The largest U.S. airlines will ask Congress to suspend $9 billion in annual taxes and extend war-risk insurance to alleviate the potentially crippling impact of a war in Iraq, outlined in a report released Tuesday by the Air Transport Association.

If the worst happens -- a major terrorist attack occurs when war breaks out -- the biggest airlines could collapse, the industry association said.

The most likely scenario is a war in which passenger traffic falls more sharply than in the 1991 Gulf conflict, according to the report. In that case, airlines would lose $10.7 billion, nearly 10 percent of daily flights would be canceled and 70,000 airline jobs would be cut.

"We're in a crisis," said James May, the association's president. He said the airlines weren't asking for a bailout, but for help in withstanding the consequences of war.

A relatively short conflict like the first Gulf War would cause $7.6 billion in losses, the report said.

The report's scenarios were based on recent bookings, data from the last war and assumptions about the economy and passenger behavior.

The government's decision to raise the nation's terror alert status to orange last month produced a 20 percent decline in advance bookings despite fares that are at 15-year lows, according to the association, which represents the largest air carriers. The alert has since been lowered to yellow.

A terrorist attack similar in scope to Sept. 11, 2001, coupled with war, could lead to 100,000 more job cuts and elimination of 3,800 daily flights, many to small and medium communities. That could cost the airlines $13 billion, the report said.

"The mere prospect of war with Iraq has already further weakened this industry, which is literally struggling to survive," the report said.

The first Gulf War led to the liquidation of Eastern, Pan American, Midway and Markair airlines, the association said. Now, two of the nation's largest airlines are in bankruptcy -- United Air Lines and US Airways -- and all others except Southwest Airlines are losing money.

The airlines want a holiday from six taxes they pay into a trust fund, beginning with the start of the war and ending one year after it ends. They also want the government to pay for security improvements at airports, on grounds they are a matter of national defense.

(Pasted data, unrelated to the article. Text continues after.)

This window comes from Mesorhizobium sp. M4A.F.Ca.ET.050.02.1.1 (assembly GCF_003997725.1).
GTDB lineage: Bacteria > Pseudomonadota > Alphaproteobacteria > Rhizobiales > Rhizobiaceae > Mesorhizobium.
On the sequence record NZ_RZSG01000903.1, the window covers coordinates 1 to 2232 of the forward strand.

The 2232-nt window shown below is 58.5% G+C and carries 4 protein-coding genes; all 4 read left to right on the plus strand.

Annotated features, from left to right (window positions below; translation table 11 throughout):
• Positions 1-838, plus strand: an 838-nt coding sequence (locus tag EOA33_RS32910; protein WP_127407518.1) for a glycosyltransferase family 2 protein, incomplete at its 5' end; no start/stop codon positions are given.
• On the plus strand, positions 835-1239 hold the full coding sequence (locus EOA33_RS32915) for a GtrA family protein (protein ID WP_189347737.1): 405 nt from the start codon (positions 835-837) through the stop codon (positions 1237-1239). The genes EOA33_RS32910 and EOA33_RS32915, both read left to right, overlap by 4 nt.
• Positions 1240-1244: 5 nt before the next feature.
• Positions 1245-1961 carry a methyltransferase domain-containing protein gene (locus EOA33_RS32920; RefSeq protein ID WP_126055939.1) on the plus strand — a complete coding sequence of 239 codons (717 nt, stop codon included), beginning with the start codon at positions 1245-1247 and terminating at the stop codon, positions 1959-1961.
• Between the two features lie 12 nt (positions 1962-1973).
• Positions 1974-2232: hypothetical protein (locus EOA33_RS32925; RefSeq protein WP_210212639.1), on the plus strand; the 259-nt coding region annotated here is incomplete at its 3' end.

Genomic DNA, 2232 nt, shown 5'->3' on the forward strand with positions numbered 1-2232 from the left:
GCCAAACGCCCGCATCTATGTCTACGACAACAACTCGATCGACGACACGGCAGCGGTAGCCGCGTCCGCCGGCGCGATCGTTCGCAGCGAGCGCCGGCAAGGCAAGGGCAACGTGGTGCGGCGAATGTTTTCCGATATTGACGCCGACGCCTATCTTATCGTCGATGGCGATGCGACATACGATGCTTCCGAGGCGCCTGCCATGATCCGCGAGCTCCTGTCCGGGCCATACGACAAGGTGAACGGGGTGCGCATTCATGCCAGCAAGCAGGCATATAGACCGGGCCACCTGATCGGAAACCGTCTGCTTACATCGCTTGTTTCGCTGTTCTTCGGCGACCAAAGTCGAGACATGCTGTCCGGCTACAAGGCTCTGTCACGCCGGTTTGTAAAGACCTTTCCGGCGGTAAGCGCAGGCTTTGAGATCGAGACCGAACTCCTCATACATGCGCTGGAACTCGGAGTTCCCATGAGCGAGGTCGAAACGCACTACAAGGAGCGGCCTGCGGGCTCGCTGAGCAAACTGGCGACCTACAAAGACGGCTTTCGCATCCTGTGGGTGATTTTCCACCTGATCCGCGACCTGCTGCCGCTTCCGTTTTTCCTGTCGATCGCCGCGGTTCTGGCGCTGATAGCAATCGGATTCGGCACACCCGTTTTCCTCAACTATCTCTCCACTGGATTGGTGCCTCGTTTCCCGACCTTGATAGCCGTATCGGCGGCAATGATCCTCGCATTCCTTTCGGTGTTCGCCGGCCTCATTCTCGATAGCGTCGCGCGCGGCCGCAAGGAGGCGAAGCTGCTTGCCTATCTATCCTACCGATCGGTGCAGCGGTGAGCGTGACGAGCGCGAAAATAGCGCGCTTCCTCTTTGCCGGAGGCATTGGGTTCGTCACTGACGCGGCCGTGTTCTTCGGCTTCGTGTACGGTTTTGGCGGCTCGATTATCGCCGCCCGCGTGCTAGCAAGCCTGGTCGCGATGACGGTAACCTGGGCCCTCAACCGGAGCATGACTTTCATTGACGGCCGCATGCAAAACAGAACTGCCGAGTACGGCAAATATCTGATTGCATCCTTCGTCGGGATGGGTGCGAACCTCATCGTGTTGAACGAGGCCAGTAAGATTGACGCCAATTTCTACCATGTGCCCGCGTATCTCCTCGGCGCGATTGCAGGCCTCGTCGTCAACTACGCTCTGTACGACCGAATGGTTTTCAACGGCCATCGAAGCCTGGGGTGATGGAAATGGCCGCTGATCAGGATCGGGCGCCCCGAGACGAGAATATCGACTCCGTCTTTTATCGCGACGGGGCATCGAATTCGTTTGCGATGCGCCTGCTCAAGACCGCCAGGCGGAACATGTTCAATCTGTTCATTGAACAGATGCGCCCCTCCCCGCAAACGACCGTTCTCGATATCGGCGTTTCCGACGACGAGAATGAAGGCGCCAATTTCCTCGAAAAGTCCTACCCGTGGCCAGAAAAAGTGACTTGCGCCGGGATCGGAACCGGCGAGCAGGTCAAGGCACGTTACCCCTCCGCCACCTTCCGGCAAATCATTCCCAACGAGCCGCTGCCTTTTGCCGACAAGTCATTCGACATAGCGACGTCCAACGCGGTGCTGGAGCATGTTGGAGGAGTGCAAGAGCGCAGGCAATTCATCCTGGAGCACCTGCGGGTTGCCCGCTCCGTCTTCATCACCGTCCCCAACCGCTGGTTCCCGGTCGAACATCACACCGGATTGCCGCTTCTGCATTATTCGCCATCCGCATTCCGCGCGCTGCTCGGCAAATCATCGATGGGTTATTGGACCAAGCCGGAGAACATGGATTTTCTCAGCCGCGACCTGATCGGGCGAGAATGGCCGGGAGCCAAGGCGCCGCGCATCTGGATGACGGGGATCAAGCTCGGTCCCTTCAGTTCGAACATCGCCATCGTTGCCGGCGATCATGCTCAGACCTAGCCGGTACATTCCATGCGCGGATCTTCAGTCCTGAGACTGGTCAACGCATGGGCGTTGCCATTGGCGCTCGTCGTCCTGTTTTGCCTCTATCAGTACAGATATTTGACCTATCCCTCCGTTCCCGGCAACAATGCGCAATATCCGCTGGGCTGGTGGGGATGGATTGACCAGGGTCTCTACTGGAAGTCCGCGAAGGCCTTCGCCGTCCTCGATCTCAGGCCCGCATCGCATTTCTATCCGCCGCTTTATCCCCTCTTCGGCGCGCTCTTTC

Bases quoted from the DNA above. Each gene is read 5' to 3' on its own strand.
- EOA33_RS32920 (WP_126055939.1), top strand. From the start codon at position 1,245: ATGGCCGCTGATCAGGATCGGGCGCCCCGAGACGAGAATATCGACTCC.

The taxes include user fees on cargo and passengers, a $2.50-per-passenger security surcharge and a 4.3-cent-a-gallon jet fuel tax.

Congress stepped in after the Sept. 11 attacks, granting airlines $5 billion in cash and $10 billion in loan guarantees to offset losses from four days of groundings and passengers' reluctance to fly. The Federal Aviation Administration also issued war risk insurance -- which the airlines want extended -- after private insurance became too expensive.

Earlier this year, lawmakers and the Bush administration expressed reluctance to grant further relief to the airline industry, saying market forces should be allowed to work.

White House spokesman Ari Fleischer was noncommittal on whether the administration would consider new breaks for the industry. "We'll of course continue to talk to the airlines about various issues," he said.

Fleischer reiterated that President Bush is weighing the possibility of a pre-emptive war to head off new terror attacks.

"The president thinks the worst thing that could happen to the airline industry is what happened after Sept. 11, and that's why the president approaches this on how best to protect and defend the country," he said.

Major airlines lost $7.7 billion in 2001 and more than $10 billion in 2002. The airlines blamed security requirements for $4.1 billion of that loss, including indirect costs such as background checks, security equipment, ramp security and aircraft inspections, as well as direct payments to the federal government through the $2.50 passenger tax and assessments for security.

Since the Sept. 11 attacks, major airlines have cut 100,000 jobs, slashed in-flight food service, hedged fuel costs, closed reservation centers, installed automatic check-in kiosks and changed flight schedules at hubs to use planes more efficiently.